this. No one can put up a sign or any
thing else on the water front without our
permission. I move that that sign be torn
"I think we have been trifled with long I
enough in this matter.' • was the ren>ark in
terjected by President Colnon. "I think
the superintendent of construction should
be told to get sufficient men and take down
the sign at once."
"I make a motion to that effect," said
Chadbourne. "I second it," said Cole.
"The motion's carried," concluded Colnon
and that settled it. Superintendent of Re
pairs Patterson was given his instructions,
and by 6p. m. be was on the ground with j
six able-bodied men armed with hammers,
chisels and ladders. In about twenty
minutes the sign was down and carted |
away. Then the Commissioners went
Home haps>y. The raiiroad people assert
that when White returns the sign will co
up again, and then the fun wilfbegin.
The question of allowing John D.
Spreckels & Bros. Company to erect coal- !
bunkers at Howard No. 2 was discussed, '
but as Mr. Spreckela was not in town the 1
matter went over for a week. This brought
up the question of coal-bunker 3in general,
and President Colnon expressed a very de
cided opinion to the effect that all things
of that kind should be concentrated; the
lumber wharves at one part of the front,
the hay wharves at another and the coal
bunkers at a third. Commissioner Chad
bourne did not think the scheme practica
ble, as tens of thousands of dollars had
been invested in the bunkers already
erected, and it would be a hardship on the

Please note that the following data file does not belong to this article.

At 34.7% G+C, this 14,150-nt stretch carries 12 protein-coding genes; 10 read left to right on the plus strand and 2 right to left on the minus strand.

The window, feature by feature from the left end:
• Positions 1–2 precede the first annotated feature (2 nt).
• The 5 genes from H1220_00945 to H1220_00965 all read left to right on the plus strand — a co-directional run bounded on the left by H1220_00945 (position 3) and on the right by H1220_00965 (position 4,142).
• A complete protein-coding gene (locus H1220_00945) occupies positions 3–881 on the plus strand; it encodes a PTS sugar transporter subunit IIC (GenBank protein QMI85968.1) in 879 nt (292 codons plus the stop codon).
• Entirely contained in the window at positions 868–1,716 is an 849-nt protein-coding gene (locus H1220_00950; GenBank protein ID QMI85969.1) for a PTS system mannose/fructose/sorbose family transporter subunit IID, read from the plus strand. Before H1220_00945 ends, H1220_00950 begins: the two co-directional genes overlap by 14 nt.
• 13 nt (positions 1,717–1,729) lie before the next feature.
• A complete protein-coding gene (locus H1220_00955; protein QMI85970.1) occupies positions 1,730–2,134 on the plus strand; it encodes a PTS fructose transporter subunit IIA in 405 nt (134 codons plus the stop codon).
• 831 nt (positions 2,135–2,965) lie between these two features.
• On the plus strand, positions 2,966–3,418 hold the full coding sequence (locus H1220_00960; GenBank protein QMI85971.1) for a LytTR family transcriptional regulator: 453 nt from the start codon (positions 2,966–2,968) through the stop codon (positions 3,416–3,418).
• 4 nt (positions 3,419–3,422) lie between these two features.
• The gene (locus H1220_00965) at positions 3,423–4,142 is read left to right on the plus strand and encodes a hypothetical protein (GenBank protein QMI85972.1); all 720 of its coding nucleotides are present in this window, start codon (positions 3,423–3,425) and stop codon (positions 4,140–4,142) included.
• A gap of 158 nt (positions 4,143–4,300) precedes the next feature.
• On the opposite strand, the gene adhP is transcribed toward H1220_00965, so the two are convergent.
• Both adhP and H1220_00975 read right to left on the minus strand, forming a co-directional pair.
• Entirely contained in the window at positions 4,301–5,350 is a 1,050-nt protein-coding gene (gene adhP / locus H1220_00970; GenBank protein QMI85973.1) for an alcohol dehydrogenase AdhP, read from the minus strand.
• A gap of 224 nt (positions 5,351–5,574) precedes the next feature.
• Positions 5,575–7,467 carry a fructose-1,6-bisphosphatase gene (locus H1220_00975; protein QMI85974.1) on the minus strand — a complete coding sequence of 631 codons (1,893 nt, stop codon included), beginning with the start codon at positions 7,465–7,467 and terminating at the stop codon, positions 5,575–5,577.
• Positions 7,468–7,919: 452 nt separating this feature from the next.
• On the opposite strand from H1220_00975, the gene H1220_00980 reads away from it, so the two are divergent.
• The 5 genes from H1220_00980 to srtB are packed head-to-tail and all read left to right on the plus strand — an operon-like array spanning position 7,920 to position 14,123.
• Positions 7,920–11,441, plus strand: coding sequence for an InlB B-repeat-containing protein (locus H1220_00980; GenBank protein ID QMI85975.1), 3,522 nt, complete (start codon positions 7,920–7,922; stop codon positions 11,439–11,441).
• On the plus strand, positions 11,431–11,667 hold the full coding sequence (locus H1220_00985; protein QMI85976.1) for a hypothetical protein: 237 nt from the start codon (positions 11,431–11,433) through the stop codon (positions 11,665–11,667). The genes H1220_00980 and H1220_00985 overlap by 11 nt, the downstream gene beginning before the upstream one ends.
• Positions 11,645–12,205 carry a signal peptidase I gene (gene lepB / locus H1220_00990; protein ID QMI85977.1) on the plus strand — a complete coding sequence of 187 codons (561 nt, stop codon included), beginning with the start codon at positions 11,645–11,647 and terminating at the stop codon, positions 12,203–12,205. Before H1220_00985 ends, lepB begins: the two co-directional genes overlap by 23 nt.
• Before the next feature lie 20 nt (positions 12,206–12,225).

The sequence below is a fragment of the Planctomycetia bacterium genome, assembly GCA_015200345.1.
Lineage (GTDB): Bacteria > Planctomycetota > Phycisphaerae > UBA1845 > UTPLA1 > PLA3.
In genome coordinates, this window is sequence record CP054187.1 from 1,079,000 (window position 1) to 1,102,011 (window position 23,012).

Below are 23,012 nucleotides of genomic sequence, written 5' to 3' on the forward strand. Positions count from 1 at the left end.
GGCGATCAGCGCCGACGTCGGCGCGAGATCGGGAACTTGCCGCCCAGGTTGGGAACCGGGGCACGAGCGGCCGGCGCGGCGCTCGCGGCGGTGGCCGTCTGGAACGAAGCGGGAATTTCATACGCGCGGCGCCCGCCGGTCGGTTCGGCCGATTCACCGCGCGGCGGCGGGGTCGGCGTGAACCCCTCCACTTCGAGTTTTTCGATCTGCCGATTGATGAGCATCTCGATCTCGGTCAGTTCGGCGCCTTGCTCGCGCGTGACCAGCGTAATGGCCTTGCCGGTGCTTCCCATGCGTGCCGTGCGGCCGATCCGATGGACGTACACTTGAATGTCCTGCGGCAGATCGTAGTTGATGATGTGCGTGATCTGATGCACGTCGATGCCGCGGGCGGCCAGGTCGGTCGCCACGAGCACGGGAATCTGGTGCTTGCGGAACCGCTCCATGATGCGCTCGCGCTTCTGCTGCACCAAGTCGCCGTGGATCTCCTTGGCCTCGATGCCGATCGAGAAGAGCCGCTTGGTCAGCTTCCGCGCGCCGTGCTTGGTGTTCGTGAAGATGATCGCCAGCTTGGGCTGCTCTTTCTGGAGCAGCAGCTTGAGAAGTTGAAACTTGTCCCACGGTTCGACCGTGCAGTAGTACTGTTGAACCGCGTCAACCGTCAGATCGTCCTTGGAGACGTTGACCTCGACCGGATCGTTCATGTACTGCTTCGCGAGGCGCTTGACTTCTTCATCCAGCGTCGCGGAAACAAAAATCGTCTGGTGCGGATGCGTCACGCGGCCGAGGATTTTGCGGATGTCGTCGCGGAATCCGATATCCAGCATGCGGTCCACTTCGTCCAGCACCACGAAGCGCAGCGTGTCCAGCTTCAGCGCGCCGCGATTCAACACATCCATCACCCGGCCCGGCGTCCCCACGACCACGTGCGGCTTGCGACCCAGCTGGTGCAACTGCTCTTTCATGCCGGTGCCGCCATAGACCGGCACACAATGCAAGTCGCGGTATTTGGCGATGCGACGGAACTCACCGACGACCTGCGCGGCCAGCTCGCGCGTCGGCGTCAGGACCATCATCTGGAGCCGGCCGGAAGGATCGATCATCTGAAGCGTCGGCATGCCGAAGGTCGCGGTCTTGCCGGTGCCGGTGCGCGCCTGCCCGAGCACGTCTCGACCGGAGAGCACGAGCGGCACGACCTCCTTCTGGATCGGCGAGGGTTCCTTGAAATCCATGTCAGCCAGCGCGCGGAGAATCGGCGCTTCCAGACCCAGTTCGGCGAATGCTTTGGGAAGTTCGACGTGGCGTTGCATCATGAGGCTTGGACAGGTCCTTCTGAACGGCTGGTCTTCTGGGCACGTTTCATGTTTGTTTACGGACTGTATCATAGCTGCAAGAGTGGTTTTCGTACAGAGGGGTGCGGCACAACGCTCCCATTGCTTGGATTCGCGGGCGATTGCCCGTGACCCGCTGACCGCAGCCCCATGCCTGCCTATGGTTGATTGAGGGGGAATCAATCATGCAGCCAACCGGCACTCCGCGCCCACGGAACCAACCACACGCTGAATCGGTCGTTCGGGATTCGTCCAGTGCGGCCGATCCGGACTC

owners to make them move now. The
matter went over and the Chief Wharfinger
was instructed to ascertain tiie methods j
employed in New York and other large sea- !
ports in such cases.
The tearing down of 295 feet of Powell- j
street wharf was brought up and Major !
Wallace of the California Wire Works ■
argued against the matter. He told the !
board that his company contemplated
landing all its raw material at Powell
street wharf, and if 295 feet were removed
tiie wharf would be useless, as a vessel 300',
feet lone could not iie at it.
It was finally decided to only cut 200 feet
from the structure, thus leaving 395 feet I
A captain at the reunion of the Society of the
Army of the Tenne>see, reeenty, bore tills tes
timony to the character of General Howard.
He says: "General O. O. Howard, the only
surviving officer of the Grand Army of the
Tennessee, is called the Christian soldier on
account of the fact that during his military ca
reer he never drank intoxicating beverages or
swore, and always, whenever opportunity af
forded it, would preach morality and religion
to his men. He still lives up to tfefl sunn prin
ciples, and now is very much interes ed in the
workings of the Salvation Army. His stead
fast neM to these traits has made him all the
more beloved, and his men come and go at his
beck or command."
for years the representa-
tive Key West all Havana
CIGAR for quality, now
appears in new shapes
and sizes — strictly tcp-to-
date and in light as well
as dark colors.
New crop tobacco
Sizes : 2 for 23 cts.
3 for 25 cts.
10 cts. straight
ESBERG, BACHMAN & CO., 8. F.
The scientific term "Varicocele" is used to describe a swollen,
lifeless condition of . the veins leading to the vital parts. It is
-— the most treacherous of life-
•■* v— eating diseases and is respon-
£& jLSf > ~X^ s \. ' sible Or the destruction of the
frpsT """"7'-- '"^frf '^Jb-'-st vital strength in men more than
■« : '<N* C*' 7/V any other disease known. It is
/ '^^W $f\ becoming more common every
/^-■'~T'^~ J j///, day. Being undemonstrative at
/-^^p^^ first, starting from a strain, from
/^^tFL ■ ' : i n^i sere^ on or excesses/it grad-